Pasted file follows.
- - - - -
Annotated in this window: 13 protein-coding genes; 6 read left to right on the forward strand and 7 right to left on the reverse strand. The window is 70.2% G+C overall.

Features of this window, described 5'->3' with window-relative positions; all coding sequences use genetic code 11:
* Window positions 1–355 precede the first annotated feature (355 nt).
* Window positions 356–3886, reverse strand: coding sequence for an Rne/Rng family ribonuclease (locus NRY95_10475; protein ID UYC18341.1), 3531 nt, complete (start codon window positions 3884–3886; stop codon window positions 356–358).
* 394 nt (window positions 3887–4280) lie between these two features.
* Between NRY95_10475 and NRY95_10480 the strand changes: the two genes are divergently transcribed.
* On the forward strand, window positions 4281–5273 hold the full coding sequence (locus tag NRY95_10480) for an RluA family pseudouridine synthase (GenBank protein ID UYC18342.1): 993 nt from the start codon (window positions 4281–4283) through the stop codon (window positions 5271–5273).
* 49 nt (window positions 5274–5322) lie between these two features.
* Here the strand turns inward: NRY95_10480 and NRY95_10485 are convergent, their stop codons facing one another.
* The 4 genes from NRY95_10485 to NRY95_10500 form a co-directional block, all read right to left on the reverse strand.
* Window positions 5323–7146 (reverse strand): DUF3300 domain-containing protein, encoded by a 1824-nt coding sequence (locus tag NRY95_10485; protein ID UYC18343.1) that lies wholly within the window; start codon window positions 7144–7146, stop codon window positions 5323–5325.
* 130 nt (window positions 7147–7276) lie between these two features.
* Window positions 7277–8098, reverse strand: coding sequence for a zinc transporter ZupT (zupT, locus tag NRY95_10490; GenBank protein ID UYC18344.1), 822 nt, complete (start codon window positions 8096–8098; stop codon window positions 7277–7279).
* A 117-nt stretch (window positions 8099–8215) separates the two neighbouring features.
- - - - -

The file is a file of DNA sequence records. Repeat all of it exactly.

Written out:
Annotated in this window: 13 protein-coding genes; 6 read left to right on the forward strand and 7 right to left on the reverse strand. The window is 70.2% G+C overall.

Features of this window, described 5'->3' with window-relative positions; all coding sequences use genetic code 11:
* Window positions 1–355 precede the first annotated feature (355 nt).
* Window positions 356–3886, reverse strand: coding sequence for an Rne/Rng family ribonuclease (locus NRY95_10475; protein ID UYC18341.1), 3531 nt, complete (start codon window positions 3884–3886; stop codon window positions 356–358).
* 394 nt (window positions 3887–4280) lie between these two features.
* Between NRY95_10475 and NRY95_10480 the strand changes: the two genes are divergently transcribed.
* On the forward strand, window positions 4281–5273 hold the full coding sequence (locus tag NRY95_10480) for an RluA family pseudouridine synthase (GenBank protein ID UYC18342.1): 993 nt from the start codon (window positions 4281–4283) through the stop codon (window positions 5271–5273).
* 49 nt (window positions 5274–5322) lie between these two features.
* Here the strand turns inward: NRY95_10480 and NRY95_10485 are convergent, their stop codons facing one another.
* The 4 genes from NRY95_10485 to NRY95_10500 form a co-directional block, all read right to left on the reverse strand.
* Window positions 5323–7146 (reverse strand): DUF3300 domain-containing protein, encoded by a 1824-nt coding sequence (locus tag NRY95_10485; protein ID UYC18343.1) that lies wholly within the window; start codon window positions 7144–7146, stop codon window positions 5323–5325.
* 130 nt (window positions 7147–7276) lie between these two features.
* Window positions 7277–8098, reverse strand: coding sequence for a zinc transporter ZupT (zupT, locus tag NRY95_10490; GenBank protein ID UYC18344.1), 822 nt, complete (start codon window positions 8096–8098; stop codon window positions 7277–7279).
* A 117-nt stretch (window positions 8099–8215) separates the two neighbouring features.